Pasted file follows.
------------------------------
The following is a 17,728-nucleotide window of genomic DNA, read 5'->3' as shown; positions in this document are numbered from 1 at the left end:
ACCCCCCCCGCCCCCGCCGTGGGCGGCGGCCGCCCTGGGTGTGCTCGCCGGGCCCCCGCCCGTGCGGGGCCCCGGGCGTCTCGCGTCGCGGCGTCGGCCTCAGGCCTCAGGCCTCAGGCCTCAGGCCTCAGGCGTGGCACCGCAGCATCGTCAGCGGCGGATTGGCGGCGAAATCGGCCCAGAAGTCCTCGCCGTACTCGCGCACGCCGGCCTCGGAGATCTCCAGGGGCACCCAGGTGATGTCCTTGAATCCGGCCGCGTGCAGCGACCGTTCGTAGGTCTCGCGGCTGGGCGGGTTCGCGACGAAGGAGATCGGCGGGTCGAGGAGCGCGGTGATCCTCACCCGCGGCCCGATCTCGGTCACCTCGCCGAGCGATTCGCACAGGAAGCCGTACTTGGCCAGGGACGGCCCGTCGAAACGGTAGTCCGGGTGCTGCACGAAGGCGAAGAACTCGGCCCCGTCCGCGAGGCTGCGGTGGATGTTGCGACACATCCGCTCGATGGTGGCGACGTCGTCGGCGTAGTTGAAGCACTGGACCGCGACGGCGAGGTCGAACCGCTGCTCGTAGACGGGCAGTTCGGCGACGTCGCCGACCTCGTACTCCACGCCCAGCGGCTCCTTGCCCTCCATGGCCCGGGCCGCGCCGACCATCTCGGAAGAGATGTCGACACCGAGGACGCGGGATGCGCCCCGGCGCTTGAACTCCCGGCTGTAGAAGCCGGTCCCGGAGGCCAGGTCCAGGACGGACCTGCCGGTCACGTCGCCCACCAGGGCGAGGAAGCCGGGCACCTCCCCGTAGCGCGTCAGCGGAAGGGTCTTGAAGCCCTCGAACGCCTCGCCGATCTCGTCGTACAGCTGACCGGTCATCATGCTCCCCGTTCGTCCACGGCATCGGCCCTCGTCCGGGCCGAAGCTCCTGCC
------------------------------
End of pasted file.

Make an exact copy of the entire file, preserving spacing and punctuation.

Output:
The following is a 17,728-nucleotide window of genomic DNA, read 5'->3' as shown; positions in this document are numbered from 1 at the left end:
ACCCCCCCCGCCCCCGCCGTGGGCGGCGGCCGCCCTGGGTGTGCTCGCCGGGCCCCCGCCCGTGCGGGGCCCCGGGCGTCTCGCGTCGCGGCGTCGGCCTCAGGCCTCAGGCCTCAGGCCTCAGGCCTCAGGCGTGGCACCGCAGCATCGTCAGCGGCGGATTGGCGGCGAAATCGGCCCAGAAGTCCTCGCCGTACTCGCGCACGCCGGCCTCGGAGATCTCCAGGGGCACCCAGGTGATGTCCTTGAATCCGGCCGCGTGCAGCGACCGTTCGTAGGTCTCGCGGCTGGGCGGGTTCGCGACGAAGGAGATCGGCGGGTCGAGGAGCGCGGTGATCCTCACCCGCGGCCCGATCTCGGTCACCTCGCCGAGCGATTCGCACAGGAAGCCGTACTTGGCCAGGGACGGCCCGTCGAAACGGTAGTCCGGGTGCTGCACGAAGGCGAAGAACTCGGCCCCGTCCGCGAGGCTGCGGTGGATGTTGCGACACATCCGCTCGATGGTGGCGACGTCGTCGGCGTAGTTGAAGCACTGGACCGCGACGGCGAGGTCGAACCGCTGCTCGTAGACGGGCAGTTCGGCGACGTCGCCGACCTCGTACTCCACGCCCAGCGGCTCCTTGCCCTCCATGGCCCGGGCCGCGCCGACCATCTCGGAAGAGATGTCGACACCGAGGACGCGGGATGCGCCCCGGCGCTTGAACTCCCGGCTGTAGAAGCCGGTCCCGGAGGCCAGGTCCAGGACGGACCTGCCGGTCACGTCGCCCACCAGGGCGAGGAAGCCGGGCACCTCCCCGTAGCGCGTCAGCGGAAGGGTCTTGAAGCCCTCGAACGCCTCGCCGATCTCGTCGTACAGCTGACCGGTCATCATGCTCCCCGTTCGTCCACGGCATCGGCCCTCGTCCGGGCCGAAGCTCCTGCC